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Appliance World

What is Induction Cooking?

Induction cooking has been growing rapidly in the kitchen appliance industry over the last ten years. The cost of induction technology has decreased significantly each year, resulting in almost every manufacturer offering an induction appliance at almost every price point!


The first thing to know is that induction cooking only works with special cookware.

The pot or pan you’re using must be made of a ferrous (magnetic) metal for it to work.

Ferrous metals contain iron - which can be found in cookware made of cast iron and many stainless steel cooking vessels. Non-ferrous metals (like copper or aluminum pots) will not work at all with an induction appliance.


The easiest way to find out if your current cookware will work with induction is to stick a magnet to the bottom of the pan - if the magnet sticks to the bottom, it will work with induction!                                                                                                                                                                                  


There are many benefits of induction cooking when compared to gas or electric radiant heating, but first it’s important to understand…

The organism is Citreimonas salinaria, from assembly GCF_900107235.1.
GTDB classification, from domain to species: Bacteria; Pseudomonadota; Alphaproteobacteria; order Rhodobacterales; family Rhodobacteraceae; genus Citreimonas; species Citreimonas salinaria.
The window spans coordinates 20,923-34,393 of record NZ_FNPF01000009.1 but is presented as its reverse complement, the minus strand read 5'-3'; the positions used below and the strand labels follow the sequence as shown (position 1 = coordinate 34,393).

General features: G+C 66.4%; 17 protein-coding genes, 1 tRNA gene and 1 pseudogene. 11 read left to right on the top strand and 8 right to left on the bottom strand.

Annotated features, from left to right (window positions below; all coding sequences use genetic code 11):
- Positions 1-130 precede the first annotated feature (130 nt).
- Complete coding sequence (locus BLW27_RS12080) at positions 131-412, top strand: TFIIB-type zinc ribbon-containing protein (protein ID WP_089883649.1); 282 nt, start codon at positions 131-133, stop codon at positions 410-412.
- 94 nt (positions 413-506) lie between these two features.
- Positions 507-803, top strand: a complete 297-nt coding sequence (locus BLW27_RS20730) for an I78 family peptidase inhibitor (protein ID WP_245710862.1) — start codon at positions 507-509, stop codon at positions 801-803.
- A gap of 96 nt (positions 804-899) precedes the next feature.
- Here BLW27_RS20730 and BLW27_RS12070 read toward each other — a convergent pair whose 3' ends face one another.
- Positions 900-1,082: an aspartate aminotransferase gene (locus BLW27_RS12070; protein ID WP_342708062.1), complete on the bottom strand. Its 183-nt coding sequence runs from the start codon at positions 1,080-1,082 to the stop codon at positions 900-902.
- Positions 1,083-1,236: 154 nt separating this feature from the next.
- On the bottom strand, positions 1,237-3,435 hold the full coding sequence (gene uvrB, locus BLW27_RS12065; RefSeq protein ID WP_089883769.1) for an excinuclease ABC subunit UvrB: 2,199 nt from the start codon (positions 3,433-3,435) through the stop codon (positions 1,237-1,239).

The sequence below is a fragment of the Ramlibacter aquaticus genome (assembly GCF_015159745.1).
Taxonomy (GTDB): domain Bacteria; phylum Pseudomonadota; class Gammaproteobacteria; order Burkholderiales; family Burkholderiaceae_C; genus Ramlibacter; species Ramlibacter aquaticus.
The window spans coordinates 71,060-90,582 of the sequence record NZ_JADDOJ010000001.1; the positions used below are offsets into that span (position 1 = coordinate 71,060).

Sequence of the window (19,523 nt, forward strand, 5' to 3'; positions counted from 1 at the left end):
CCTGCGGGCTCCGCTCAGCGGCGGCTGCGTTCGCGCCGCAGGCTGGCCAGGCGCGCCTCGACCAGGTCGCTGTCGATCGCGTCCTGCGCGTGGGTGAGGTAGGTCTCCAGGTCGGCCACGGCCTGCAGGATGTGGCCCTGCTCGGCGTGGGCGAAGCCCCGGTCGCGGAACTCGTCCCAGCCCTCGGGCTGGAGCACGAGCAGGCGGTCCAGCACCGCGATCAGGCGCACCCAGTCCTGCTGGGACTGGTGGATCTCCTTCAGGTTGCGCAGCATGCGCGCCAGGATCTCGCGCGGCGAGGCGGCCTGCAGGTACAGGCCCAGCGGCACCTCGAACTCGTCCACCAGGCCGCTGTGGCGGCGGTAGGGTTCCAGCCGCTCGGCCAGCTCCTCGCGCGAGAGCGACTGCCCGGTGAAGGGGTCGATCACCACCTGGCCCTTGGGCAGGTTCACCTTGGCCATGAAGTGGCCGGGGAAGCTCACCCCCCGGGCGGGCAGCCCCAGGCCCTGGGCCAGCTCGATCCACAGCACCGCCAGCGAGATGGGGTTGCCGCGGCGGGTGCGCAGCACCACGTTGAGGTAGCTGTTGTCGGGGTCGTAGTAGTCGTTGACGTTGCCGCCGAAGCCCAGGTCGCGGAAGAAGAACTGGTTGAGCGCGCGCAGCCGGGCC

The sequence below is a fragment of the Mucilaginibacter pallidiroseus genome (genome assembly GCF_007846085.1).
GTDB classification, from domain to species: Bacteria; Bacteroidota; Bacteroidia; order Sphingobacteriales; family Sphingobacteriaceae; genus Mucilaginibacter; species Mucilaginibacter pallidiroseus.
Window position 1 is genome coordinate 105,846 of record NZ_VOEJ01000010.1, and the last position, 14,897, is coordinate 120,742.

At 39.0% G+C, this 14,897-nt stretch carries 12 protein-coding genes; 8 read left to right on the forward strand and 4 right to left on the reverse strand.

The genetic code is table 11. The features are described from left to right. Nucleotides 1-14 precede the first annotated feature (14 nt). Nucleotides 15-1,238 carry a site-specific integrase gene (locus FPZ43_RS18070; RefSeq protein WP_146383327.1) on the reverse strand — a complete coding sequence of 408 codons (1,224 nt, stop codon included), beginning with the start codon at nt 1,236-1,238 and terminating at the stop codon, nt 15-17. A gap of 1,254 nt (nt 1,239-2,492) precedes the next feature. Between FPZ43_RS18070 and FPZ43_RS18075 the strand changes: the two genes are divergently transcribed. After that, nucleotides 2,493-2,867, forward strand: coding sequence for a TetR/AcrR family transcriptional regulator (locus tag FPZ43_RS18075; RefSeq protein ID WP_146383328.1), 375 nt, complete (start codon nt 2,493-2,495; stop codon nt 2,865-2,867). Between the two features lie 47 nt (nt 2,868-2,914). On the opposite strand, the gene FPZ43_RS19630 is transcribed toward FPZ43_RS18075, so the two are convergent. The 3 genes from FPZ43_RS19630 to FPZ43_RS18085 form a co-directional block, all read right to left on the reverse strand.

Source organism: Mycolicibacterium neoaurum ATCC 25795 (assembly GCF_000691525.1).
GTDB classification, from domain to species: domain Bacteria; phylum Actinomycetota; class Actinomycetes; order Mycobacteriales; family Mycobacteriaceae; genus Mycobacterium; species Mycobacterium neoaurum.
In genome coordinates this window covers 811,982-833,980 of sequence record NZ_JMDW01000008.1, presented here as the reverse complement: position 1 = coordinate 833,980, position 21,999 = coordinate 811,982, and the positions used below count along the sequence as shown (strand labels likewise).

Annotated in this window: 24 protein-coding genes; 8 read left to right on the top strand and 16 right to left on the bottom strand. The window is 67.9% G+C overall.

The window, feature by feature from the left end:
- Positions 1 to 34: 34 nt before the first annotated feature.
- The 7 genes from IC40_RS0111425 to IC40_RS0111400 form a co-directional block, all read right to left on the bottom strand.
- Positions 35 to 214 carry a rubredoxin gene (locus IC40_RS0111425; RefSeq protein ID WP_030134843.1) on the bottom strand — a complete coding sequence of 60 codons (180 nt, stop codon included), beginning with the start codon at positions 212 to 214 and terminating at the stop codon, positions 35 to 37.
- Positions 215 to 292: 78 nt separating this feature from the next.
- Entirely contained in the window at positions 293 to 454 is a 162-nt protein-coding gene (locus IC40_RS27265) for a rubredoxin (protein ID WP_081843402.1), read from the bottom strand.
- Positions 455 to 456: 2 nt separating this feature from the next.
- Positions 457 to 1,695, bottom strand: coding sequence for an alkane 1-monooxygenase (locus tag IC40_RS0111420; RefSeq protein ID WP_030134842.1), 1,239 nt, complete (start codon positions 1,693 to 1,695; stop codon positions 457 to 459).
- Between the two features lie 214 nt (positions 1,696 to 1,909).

How does induction cooking work?


In a nutshell, induction cooking is the process by which heat is transferred directly into the metal of a pot or pan, by the use of an electromagnetic current.



Picture1The image (left) shows the mechanics of induction cooking.


The magnet under the cooktop surface transfers heat directly into the metal base of the pan.


By comparison, a traditional electric cooktop uses a coil to generate heat which then radiates through the glass top and into the pan above it.


To simplify, a traditional electric cooktop initially creates heat in the element below the cooktop surface.


An induction cooktop works so that heat is created directly into the metal of the pan.





Advantages of Induction Cooking


Faster Cooking:

Because induction creates instant heat within the metal of pots and pans, no heat is wasted in the process. This means water will boil up to 50% faster on most induction cooktops compared to electric cooktops.


Better Temperature Control:

Induction heating allows the cook to set the exact amount of heat needed so you never undercook or overcook a meal. Gas and Electric cooking is not nearly as precise as induction cooking.


Instantaneous Response:

If you’ve ever boiled water on an electric cooktop, you’re no stranger to the water boiling over the pot sometimes.

This happens because the heating element below the glass top stays hot for a long time, even if you turned the burner off completely.


With induction, the response time is instant. You can bring a pot of water from a rolling boil to a low simmer within seconds of adjusting the knob.

We hope this article provided some good information behind the science of induction and how it works.


You can get induction in either a cooktop or a full size range depending on your kitchen layout.




As always, you are welcome to call for more information or visit our store to see induction work live!